Sunday, March 25, 2012

Unsolicited advice for the new Queensland Government

Last night in Queensland, the Liberal National Party (it could only happen in QLD), won in a landslide, led by Campbell "Can Do" Newman, son of Federal Politicians and with 13 years distinguished service as an Engineer in the Army.

One of the candidates I graduated with from school, 40 years ago has a very successful legal practice, I'm an underemployed I.T. consultant.

I sent him this unsolicited advice.
Not very original of me I know, but I hope it gives a useful insight to them.

First, from my profession of I.T.

 A piece of ~1,000wds on the cost to Govt. of essential infrastructure (IT) not fulfilling its promise (slanted more to CBR than QLD):
"The Triple Whammy - the true cost of I.T. Waste"

And a way out of the hole (600wds):
"Controlling Waste in Government I.T. - An Immodest Proposal"

Create two bodies like Aviation has, ATSB/CAA. One to investigate, identify root-causes and write detailed recommendations for remediation, and another to implement and enforce those recommendations...
It means making the Audit Office do more than check for fraud/broken regulations and develop real, on-going expertise in essential disciplines, starting with I.T.

And establishing an Independent Authority with real teeth... One of the first actions has to be "start collecting performance and outcome data", like the 15yr old CHAOS report that reports on I.T. project outcomes in the USA.

If people and firms are assessed as incompetent or worse then, like in Aviation, the Govt has the right to de-licence them, only they aren't licenced. But they can be put on a public "not to be employed by Govt." register , which others will know if it is lawful currently or not.

Most importantly the "Authority" has to focus on Change and Improvement, not disciplining and "handing out consequences" (which is part of its remit) or it becomes counter-productive. (900 wds)
"The Accountability Paradox: Personal Consequences and Blame"

It comes down to a basic proposition:
Is it ever acceptable for a Professional to repeat, or allow, a Known Error, Fault or Failure?
I'd argue that a number of professions owe a Fiduciary Duty to their clients/patients and professional failures in this way should result in the most serious penalties.

In Aviation, not repeating mistakes is taken very seriously, but not in I.T. nor seemingly in the medical world.

In any Engineering profession, a professional who fails in this way, causing fatalities or allowing preventable economic failure, not only loses their license to practice, but is open to criminal, not just civil, charges.

Secondly, on Public Health and Hospitals.

Urgent reform is needed within Queensland Health, at many levels, but what's been tried over the last 20 years hasn't worked. A radical approach is needed, and one that is known to work.

This is not my area of Professional expertise and I wouldn't know where to start...

But I know who does and how to do it:
Adopt the Aviation model of Systemic Quality and Deliberate Change Implementation.
A recent article in the Journal of Patient Safety proposes exactly this:
"An NTSB for Healthcare, Learning from Innovation: Debate and Innovate or Capitulate",

What they don't say is that Systemic Quality (my term) isn't just free, but because it embraces active, intentional learning and improvement, it is better than free:
20% cheaper is well documented.
1. Dr Brent James of Intermountain Healthcare. You can read his 2001 ABC interview "Minimising Harm to Patients in Hospital" and his "its 20% cheaper" data.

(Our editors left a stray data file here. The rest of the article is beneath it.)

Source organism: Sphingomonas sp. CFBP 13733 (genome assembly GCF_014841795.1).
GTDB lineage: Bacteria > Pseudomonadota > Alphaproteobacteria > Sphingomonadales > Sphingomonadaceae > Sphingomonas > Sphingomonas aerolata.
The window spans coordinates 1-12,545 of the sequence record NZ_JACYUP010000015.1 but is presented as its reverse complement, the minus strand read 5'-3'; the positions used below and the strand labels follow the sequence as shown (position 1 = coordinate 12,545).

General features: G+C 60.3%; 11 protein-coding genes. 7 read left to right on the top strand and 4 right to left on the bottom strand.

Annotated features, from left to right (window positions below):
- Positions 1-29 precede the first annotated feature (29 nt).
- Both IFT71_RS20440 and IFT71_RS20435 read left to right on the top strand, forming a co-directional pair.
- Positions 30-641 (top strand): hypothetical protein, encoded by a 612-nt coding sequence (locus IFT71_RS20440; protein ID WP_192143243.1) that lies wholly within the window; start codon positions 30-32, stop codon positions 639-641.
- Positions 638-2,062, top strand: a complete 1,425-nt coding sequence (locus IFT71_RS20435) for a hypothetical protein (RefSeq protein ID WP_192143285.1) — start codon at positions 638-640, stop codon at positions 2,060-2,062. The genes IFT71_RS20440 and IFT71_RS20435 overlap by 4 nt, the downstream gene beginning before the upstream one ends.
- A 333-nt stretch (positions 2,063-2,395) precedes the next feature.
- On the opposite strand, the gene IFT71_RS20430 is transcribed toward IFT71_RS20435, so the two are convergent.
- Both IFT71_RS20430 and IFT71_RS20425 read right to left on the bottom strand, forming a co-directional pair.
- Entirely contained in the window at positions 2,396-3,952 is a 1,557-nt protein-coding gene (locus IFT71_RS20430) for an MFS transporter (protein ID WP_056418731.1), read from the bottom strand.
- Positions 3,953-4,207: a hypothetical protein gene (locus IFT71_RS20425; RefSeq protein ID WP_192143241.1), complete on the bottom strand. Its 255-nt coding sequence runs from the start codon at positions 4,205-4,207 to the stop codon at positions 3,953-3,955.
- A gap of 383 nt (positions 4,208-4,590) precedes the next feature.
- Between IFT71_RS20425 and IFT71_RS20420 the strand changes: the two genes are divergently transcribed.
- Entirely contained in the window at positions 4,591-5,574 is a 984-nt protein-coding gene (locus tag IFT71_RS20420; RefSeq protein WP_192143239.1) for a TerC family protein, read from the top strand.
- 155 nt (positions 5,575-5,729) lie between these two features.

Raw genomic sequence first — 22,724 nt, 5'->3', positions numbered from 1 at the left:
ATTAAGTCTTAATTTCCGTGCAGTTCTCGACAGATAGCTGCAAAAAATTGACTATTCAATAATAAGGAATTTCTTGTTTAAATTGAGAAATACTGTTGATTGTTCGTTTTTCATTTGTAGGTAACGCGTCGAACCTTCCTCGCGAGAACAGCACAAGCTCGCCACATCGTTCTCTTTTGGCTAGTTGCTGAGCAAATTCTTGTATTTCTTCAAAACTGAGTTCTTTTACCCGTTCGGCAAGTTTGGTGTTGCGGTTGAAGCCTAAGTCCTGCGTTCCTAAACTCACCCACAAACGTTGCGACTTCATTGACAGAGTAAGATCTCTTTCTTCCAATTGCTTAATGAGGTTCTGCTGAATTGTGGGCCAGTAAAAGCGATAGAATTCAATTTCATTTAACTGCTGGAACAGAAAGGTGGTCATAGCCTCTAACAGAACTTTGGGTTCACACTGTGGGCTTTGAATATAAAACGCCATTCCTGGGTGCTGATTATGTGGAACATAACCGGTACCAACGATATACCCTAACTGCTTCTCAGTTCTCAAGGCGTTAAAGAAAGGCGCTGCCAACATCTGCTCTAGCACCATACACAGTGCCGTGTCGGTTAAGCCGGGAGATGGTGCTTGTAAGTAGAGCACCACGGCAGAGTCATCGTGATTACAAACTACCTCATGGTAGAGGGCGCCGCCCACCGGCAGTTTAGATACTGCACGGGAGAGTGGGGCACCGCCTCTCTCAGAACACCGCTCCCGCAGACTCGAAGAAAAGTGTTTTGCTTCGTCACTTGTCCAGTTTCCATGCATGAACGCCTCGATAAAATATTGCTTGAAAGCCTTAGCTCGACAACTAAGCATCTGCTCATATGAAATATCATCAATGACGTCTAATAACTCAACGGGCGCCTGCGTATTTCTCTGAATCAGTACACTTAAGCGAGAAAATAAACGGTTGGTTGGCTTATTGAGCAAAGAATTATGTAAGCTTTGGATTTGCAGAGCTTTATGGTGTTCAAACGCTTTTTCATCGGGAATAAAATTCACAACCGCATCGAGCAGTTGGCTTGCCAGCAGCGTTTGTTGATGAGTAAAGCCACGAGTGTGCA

2. Dr James' work is reflected in a major report by the US Institute of Medicine:
   "To Err is Human: Building A Safer Health System" (1999).

3. Donald Berwick and the "Institute for Healthcare Improvement".
    Here is a landmark article by Berwick from 1996:

"A primer on leading the improvement of systems"
Institute for Healthcare Improvement, Boston, MA 02215,USA
Donald M Berwick, president and Chief Executive Officer.

I'm sure you've read the 500 page QPHCI report and possibly Margaret Cunneen SC's "The Patel Case – Implications for the Medical Profession" (which as a layperson I found astounding).
The inherent problem with Commissions of Inquiry is that they cannot oversee or enforce the implementations of their recommendations. The responsibility gets handed back to Govt. which delegates the Change and Improvement process to the organisation that has the problems.
This fails a basic sanity test:
If the organisation could've changed itself, it would've.
Continuing systemic problems are not the result of lack of knowledge or insight.
Berwick formulates this problem exactly with:
every system is perfectly designed to achieve the results it achieves.
The Organisational Rules have to be changed to create more than cosmetic change because the incumbents have both an investment in keeping the status quo (its worked for them) and if they could've changed the system within the existing Rules, they would've.

Changing Organisational Rules, and making them stick, can only come from above.
This is exactly why Dr Demings' "Quality Circles" (and his teachings) worked in Japan and failed in their country of origin, the USA. Deming was hired by the heads of Japanese industry and they were able to mandate the changes.

Some things to kick off reform of QLD Health are:

  • assess the degree of compliance with the QPHCI recommendations within 2 weeks.
    • Any good bureaucratic will attempt to stall efforts like these for months or years. Think of the HSU Inquiry by Fair Work Australia as an outstanding example.
  • look to new laws addressing Patel's deliberate action in harming patients.
    • There is also a lesser offence of ' professional incompetence', proven by the statistical outcomes of a doctor. Individual victims cannot be identified, but that there are victims is proven by the stats.

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